A scene from 'Personal Velocity'
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*** stars
85 minutes | Rated: R
NY: Friday, November 22, 2002
LA: Wednesday, November 27, 2002
LIMITED: Friday, December 6, 2002
Written & directed by Rebecca Miller

Starring Kyra Sedgwick, Parker Posey, Fairuza Balk, David Warshofsky, Brian Tarantina, Mara Hobel, Leo Fitzpatrick, Tim Guinee, Wallace Shawn, Joel de la Fuente, Ron Leibman, Josh Phillip Weinstein, Ben Shenkman, Lou Taylor Pucci


The director's use of close-ups to tap into her character's psyches will work to this film's great benefit on the small screen. Well worth renting.

   VIDEO RELEASE: 03.18.2003


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Intimate anthology film examines three women with lives altered by single events

By Rob Blackwelder

Comprised of three frank and psychologically resounding stories of women at crossroads in their relationships with men, writer-director Rebecca Miller's "Personal Velocity" creates a visceral sense of its characters' lives and conflicted emotions that carries it far above and beyond what could have been a melodramatic, Lifetime Channel-style anthology, had it fallen into the wrong hands.

Miller is the daughter of playwright Arthur Miller, and she's learned a thing or two about delving into the human psyche and building an empathetic relationship between characters and audience from her dad's works like "The Crucible" and "Death of a Salesman." Her stories are profound and penetrating on a small, personal scale, and succinct without seeming like allegorical models of modern women's adversity.

Tied loosely together by each character hearing a news report of a hit-and-run accident, the film's three segments follow an abused wife (Kyra Sedgwick) who is finally ready to run away from her husband but has nowhere to go, a yuppie Manhattan book editor (Parker Posey) whose career is taking off just as she's falling out of love with her fiancé and hating herself for it, and an already troubled young punkette (Fairuza Balk) whose direct connection to the hit-and-run has shaken her faith in her relationship barometer just as she's learned she's pregnant.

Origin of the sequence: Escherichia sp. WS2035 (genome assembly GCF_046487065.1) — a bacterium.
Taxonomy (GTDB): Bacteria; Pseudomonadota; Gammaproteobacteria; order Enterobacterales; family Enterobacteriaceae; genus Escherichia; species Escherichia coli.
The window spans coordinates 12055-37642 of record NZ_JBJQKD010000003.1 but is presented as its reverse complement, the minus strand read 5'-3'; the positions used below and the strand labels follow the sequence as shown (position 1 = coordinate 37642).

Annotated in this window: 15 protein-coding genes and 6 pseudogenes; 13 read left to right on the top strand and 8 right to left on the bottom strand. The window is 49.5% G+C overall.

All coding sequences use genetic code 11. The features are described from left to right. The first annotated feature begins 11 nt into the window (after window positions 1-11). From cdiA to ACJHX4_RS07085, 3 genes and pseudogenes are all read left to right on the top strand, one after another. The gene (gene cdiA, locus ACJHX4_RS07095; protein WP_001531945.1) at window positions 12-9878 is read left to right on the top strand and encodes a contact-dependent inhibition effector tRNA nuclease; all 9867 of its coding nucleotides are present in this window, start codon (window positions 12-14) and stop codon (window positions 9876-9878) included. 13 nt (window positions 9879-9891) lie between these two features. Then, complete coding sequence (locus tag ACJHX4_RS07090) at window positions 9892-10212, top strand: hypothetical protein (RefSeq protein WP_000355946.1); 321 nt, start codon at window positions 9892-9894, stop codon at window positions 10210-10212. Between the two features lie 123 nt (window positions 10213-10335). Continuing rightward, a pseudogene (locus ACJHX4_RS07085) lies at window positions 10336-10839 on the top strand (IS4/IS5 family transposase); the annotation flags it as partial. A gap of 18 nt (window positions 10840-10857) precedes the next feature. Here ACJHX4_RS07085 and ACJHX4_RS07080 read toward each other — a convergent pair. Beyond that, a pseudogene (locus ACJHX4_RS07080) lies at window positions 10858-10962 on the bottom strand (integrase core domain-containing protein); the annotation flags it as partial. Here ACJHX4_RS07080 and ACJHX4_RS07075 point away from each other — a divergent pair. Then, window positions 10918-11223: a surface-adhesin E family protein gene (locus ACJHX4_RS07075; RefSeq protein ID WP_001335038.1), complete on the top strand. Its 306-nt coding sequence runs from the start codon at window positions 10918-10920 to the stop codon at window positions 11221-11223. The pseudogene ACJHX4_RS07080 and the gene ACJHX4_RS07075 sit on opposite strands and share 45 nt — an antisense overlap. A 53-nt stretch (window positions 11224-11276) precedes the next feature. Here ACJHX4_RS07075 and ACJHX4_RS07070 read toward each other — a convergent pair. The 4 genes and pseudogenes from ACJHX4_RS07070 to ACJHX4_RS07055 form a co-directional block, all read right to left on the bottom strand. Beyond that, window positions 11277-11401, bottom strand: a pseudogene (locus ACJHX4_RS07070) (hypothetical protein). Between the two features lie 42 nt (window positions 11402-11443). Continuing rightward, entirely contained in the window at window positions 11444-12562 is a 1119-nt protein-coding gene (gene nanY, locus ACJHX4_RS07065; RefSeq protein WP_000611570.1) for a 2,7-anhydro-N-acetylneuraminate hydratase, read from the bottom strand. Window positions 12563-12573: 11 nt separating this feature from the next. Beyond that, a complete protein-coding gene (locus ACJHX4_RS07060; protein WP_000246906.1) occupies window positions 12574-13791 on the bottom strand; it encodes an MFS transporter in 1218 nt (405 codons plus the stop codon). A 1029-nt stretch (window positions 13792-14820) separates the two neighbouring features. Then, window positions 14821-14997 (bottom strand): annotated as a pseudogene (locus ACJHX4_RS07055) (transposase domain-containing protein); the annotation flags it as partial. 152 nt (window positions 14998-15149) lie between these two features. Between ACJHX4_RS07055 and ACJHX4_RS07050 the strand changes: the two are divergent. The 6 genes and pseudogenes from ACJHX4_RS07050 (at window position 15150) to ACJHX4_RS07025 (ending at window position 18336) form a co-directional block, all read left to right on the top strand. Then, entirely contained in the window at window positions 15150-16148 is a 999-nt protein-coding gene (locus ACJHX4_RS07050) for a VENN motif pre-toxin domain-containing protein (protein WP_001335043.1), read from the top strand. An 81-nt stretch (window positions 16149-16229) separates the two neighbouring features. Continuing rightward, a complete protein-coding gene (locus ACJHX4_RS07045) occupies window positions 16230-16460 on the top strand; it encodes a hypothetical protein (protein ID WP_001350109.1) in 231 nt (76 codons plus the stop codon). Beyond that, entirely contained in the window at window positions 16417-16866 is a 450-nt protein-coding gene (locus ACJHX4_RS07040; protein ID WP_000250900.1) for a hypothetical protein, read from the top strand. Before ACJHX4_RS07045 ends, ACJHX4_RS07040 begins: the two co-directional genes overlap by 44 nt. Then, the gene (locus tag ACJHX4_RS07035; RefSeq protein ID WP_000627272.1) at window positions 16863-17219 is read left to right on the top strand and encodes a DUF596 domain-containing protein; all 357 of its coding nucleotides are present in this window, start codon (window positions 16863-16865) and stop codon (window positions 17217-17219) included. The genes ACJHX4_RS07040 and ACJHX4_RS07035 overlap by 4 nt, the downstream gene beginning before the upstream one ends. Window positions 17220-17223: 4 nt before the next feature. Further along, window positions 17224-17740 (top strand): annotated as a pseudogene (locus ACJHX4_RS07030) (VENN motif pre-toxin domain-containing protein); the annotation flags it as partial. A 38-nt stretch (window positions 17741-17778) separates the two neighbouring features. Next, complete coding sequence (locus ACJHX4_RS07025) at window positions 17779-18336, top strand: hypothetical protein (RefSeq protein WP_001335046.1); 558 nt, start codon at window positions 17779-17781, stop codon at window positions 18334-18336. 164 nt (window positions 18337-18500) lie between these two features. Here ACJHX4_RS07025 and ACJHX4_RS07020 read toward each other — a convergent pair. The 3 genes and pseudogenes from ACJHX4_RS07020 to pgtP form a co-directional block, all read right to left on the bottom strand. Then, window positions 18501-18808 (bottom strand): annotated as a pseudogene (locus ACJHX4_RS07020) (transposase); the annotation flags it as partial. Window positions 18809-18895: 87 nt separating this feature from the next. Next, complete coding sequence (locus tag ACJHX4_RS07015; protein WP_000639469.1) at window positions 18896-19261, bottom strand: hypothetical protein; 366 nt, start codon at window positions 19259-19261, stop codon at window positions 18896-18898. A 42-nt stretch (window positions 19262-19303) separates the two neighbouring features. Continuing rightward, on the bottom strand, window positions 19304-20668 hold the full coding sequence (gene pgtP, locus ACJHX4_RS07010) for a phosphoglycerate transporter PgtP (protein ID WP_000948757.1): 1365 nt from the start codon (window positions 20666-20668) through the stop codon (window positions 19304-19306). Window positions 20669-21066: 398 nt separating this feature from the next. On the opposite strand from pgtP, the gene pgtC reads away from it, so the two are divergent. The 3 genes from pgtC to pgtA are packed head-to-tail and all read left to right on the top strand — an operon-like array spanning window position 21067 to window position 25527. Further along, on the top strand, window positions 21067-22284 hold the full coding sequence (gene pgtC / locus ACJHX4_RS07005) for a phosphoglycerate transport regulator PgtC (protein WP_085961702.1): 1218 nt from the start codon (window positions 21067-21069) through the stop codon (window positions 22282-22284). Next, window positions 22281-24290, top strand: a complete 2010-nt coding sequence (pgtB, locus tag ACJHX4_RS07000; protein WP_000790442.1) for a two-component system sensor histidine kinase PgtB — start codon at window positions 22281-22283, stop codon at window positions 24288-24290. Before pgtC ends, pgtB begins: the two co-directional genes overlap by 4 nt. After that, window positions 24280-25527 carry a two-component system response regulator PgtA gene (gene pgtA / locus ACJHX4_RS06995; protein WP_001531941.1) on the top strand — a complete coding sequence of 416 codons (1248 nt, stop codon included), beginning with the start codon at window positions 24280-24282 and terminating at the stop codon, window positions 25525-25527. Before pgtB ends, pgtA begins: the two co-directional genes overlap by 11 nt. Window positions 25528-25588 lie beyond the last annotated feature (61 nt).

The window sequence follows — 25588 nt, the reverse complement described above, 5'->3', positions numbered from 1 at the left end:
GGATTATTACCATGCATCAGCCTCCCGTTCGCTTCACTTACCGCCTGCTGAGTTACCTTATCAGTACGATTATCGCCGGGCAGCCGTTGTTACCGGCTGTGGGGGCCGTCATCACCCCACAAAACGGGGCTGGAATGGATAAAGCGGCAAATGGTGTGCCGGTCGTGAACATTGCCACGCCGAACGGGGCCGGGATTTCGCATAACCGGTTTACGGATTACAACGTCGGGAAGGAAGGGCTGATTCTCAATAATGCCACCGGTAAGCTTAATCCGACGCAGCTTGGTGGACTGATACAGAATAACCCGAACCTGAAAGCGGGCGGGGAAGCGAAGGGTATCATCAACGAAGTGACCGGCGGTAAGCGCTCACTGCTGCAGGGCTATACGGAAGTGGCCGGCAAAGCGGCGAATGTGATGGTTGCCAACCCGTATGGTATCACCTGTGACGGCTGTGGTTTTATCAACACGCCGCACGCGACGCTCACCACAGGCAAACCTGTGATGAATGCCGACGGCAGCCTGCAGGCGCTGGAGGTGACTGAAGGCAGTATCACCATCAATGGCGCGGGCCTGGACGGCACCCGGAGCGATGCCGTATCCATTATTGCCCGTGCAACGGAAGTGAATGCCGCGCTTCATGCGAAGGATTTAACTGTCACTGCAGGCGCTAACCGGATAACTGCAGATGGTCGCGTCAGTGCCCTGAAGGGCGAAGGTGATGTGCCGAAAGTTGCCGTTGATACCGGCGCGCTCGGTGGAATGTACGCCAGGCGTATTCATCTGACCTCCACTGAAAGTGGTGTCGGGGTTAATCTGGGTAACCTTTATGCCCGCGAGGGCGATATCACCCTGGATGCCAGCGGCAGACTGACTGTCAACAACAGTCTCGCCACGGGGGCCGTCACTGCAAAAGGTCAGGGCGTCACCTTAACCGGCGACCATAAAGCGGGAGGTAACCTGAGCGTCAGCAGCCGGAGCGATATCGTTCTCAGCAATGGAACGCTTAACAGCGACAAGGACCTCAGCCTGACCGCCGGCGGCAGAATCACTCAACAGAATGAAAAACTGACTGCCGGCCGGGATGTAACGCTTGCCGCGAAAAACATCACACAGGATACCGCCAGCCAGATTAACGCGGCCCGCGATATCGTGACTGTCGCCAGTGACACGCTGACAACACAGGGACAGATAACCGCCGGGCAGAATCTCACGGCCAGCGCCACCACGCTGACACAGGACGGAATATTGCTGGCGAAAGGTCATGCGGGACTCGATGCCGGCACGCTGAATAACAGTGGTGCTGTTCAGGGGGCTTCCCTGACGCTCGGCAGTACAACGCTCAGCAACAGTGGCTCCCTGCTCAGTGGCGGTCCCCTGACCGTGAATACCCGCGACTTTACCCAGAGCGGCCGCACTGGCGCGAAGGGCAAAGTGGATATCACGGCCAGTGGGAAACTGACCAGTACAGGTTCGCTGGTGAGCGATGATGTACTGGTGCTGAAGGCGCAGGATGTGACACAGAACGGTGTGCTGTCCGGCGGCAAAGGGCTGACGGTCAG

As each of them flees -- in one way or another and with varying results -- from her relationship, the women's life-altering choices are uniquely shaped by the deep character development clearly undertaken by Miller and her stars. Sedgwick's hard-edged, bridge-burning Delia has had her self-esteem fundamentally shaped by her days as a high school tart. As she struggles to stand on her own two feet -- waitressing and moving into a battered women's shelter with three kids in tow -- the only person she can think to turn to (or perhaps exploit?) for help and a real place to live is a kindly, sheepish high school classmate she used to scorn and hasn't spoken to in years.

Harried and admittedly "rotten with ambition," Greta (Posey) finds her professional ambition amplifying her lack of interest in her impending marriage to an unsuccessful writer when a hot young novelist specifically requests her services as editor on his new book. Posey has the ideal emotional timbre for plumbing Greta's state of mind that begets an affair with the novelist without giving a moment's consideration to calling off the wedding she's dreading.

Talented but frequently typecast Balk ("Almost Famous," "American History X" and "The Craft") makes the film's most lasting impression as Paula, a habitually struggling young woman whose hard shell has been cracked by the utter randomness of her more personal proximity to the correlating car accident. Shaken to her core and somewhat in shock, she has just taken off on a spontaneous, soul-searching, solo road trip when she picks up a badly-beaten teenage hitchhiker and feels such an altruistic compulsion to care for the scurvy boy that she offers to return to her precarious live-in relationship if her boyfriend will allow her to take the kid in. This elicits a careful response from her lover and a rash reaction from the bewildered, impulsive boy.

Having adapted "Personal Velocity" from her own book, Miller's manifold storytelling knows all the textures of her heroines' lives, and knows them well enough that as a director she can get away with heavy narration that feels like a liberating, cathartic internal dialogue for each character. She also succeeds in using the immediacy of digital cinematography to get in close to these women -- literally and figuratively -- even if the digi-personal nature of the movie sometimes results in digi-grainy picture quality.

As such, it's a bit surprising the film won a cinematography prize at this year's Sundance Film Festival. Far less surprising is that "Personal Velocity" took home the Grand Jury Prize, the festival's highest honor.


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